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The recent outburst of racism directed towards Romanian immigrants in Belfast prompts Dr David Nicholl to ponder how much has changed in the years since he left Northern Ireland.

The tragic tale of the Romanian families being forced out of their homes in Belfast struck a nerve with me - not just that this was an appalling tale of outright racism, but that it happened in my home town in the very streets that I grew up in - I went to school in the very next street to where they were stoned out of their houses and my parents still live nearby.

I love Northern Ireland - it is truly a beautiful place and people are amazingly friendly, but at times like this, I just feel sick of my own country and also remember why I left.

Despite ‘the Troubles’, Northern Ireland in the 1970s and 1980s was not a bad place to be if you were middle class and didn’t look too far, but I can still remember the moment aged 17 looking down my classmates in that very same school where I could pick out the ones who would stay and would probably never move.

I always knew I was going to go and get away from the stifling conservatism of Northern Ireland as fast as my little legs would take me. What can you say about a place like Belfast in the 1980s when Ian “Save Ulster from Sodomy” Paisley was around and even “The Life of Brian” was banned?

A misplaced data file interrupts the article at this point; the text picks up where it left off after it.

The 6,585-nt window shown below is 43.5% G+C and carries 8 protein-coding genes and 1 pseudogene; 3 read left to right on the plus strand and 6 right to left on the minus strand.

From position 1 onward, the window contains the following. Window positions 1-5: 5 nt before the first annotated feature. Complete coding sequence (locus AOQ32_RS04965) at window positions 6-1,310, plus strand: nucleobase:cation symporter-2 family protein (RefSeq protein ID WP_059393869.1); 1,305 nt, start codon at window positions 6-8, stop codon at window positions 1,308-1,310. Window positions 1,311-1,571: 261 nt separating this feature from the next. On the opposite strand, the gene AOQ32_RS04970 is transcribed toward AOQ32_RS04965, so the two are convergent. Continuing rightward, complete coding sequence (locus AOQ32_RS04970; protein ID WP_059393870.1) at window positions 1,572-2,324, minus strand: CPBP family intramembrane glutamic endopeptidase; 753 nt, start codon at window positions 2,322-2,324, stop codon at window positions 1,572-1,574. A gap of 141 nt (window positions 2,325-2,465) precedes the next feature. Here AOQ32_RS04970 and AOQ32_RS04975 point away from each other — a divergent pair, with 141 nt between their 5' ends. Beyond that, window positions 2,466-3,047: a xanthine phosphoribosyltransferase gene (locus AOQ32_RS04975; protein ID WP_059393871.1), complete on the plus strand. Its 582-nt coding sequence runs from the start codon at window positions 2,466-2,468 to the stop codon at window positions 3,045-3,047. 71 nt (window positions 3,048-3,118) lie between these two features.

How can you put into words how significant numbers of two, allegedly Christian communities, were doing their level best to annihilate each other? It was madness and time to get out of town.

I headed to Birmingham, for one equally bizarre reason. My elder brother was at Birmingham University, I came over and went for a balti on the Ladypool road…this was very different from Belfast, so I guess I’ll put Birmingham at the top of my UCCA form. Strange to say that balti was the reason this particular migrant ended up in Brum.

Maybe I am being harsh, the Good Friday process has happened, the Troubles are over, aren’t they? Yet as recently as 2005, I happened to be in Belfast the Sunday after Pope John Paul II had died and was at my parents Presbyterian church barely a bigot’s stones throw from where those poor Romanians were attacked.

I was staggered when the vicar did not mention once how we should pray for those affected by the Pope’s death - the main religious leader for a significant section of the Northern Irish community.

So yes, Northern Ireland (and Ian Paisley) has come a long way from the Ulster of my youth, but it does have a long way to go. Unless we can recognize the hurt in our neighbours community, whoever our neighbour is, we are on a slippery slope.

That is equally true in Belfast, Bromsgrove or Birmingham. In many senses, racism is the new sectarianism, but isn’t bigotry always bigotry however you name it?


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